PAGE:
By Robert St. Martin with Valerie Milano
Los Angeles, CA (The Hollywood Times) 3/25/23 – On Friday March 24, the opening night gala of Outfest Fusion Film Festival took place at the Aratani Theater of the Japanese American Cultural & Community Center in Little Tokyo in Downtown Los Angeles. Outfest Executive Director Damian Navarro opened the 20th edition of Outfest Fusion, which features the work of today’s leading, and emerging, QTBIPOC artists and storytellers is curated and exhibited across a number of theatre venues in Los Angeles from March 24 to April 1. The original focus of Outfest Fusion to target under-represented LGBTQIA+ communities of color and their stories on film and it has served as an adjunct to the larger OUTFEST held annually in the summer in July. The mission of Fusion is to not only amplify queer voices and stories, but to provide resources specific to supporting closing the systemic access gap for the LGBTQIA+ communities of color around the world.
The opening event two extraordinary filmmakers: Outfest Fusion alum Elegance Bratton (The Inspection, 2022) and Bird Runningwater (Sundance Institute Native American and Indigenous Program). The program began with a video-taped piece by Elegance Bratton as a word of excouragement all young QTBIPOC artists and storytellers to believe in themselves and work hard to get their stories written and made into films. Some of us were not sure if Elegance Bratton was going to be there, but he suddenly appeared on stage to accept the Outfest Fusion Achievement Award and talk a little about his life story and how he finally managed to make the feature film The Inspection, which was in theaters from October through December 2022. Bird Runningwater was unable to attend the event. If you were not able able to attend the opening night and are interested in this set of Gala Shorts, you can view them online with Outfest Fusion Virtual for a short period of time [Available March 29, 12:00 AM – April 2, 11:59 PM, 2023] Stream online (Fusion Gala Shorts – Virtual)… ]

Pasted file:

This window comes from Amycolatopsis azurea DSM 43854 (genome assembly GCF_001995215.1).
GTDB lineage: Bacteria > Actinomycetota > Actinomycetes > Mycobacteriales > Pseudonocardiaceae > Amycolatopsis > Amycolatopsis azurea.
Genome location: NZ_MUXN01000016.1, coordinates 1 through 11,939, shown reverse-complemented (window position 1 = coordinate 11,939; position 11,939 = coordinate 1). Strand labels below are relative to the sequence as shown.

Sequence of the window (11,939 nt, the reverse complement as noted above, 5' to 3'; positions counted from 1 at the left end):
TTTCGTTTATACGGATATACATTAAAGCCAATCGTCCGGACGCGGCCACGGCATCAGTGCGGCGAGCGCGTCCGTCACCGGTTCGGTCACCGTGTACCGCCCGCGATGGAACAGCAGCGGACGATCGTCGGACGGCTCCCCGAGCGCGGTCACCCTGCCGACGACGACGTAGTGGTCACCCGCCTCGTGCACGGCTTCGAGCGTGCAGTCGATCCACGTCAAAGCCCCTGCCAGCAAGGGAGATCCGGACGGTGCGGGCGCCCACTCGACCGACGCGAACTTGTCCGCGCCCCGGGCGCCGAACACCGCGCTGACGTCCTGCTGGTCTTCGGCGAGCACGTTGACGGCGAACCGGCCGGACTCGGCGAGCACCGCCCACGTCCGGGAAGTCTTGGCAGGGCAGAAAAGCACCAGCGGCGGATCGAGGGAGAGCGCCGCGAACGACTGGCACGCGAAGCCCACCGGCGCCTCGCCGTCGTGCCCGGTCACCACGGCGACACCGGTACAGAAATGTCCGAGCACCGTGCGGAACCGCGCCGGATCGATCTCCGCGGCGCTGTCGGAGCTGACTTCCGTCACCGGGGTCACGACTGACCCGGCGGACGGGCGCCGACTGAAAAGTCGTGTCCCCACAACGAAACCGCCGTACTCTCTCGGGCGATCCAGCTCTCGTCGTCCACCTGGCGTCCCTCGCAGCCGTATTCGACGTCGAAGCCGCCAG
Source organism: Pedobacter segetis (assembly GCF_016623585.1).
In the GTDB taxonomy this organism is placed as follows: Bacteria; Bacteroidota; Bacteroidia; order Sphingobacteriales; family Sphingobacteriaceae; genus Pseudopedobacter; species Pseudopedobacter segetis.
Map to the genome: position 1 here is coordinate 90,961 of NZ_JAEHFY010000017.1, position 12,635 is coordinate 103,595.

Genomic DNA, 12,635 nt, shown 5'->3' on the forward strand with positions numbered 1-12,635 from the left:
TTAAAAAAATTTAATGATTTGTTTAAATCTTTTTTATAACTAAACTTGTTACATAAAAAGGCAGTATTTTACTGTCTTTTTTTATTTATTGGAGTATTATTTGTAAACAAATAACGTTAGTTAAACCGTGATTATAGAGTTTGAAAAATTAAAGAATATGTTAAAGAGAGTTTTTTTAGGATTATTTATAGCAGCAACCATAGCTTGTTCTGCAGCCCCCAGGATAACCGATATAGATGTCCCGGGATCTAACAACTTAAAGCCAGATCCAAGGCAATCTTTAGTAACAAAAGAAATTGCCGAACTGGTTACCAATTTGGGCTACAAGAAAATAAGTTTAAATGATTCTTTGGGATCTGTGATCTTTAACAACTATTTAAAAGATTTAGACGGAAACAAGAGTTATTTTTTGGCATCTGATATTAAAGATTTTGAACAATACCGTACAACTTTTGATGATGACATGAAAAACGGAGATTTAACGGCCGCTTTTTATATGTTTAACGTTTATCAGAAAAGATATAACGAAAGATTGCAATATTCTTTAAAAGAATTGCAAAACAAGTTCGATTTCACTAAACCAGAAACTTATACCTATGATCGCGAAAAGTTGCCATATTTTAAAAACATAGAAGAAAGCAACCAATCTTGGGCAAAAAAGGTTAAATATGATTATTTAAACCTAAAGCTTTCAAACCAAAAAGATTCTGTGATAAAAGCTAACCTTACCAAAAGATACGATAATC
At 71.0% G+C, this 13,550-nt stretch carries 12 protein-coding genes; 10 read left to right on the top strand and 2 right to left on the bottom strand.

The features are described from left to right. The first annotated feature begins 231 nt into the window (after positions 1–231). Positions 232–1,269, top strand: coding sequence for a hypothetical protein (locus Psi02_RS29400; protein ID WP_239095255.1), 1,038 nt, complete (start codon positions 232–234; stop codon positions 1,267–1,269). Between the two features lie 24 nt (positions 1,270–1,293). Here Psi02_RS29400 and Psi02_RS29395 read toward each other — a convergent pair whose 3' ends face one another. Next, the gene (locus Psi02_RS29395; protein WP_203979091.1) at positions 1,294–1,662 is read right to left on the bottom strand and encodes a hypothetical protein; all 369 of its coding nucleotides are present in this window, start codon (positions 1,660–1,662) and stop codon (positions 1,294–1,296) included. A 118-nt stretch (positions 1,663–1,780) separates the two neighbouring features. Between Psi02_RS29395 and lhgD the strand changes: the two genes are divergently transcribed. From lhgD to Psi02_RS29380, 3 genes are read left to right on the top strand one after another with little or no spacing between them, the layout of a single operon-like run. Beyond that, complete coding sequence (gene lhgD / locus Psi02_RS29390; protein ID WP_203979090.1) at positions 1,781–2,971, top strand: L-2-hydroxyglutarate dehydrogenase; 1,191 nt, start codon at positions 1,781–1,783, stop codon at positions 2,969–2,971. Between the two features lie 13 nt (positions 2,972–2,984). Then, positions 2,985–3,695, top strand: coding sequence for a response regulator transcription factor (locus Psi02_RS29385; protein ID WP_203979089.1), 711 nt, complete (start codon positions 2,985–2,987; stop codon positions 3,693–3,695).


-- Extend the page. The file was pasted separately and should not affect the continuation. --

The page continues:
The ceremony was followed by a selection of eight carefully curated shorts that showcased the scope and depth of Outfest Fusion talent. After the screenings, there was a party in the large courtyard of the Japanese American Cultural & Community Center in Little Tokyo, where filmmakers and movie-lovers mingled despite the chilly evening outside.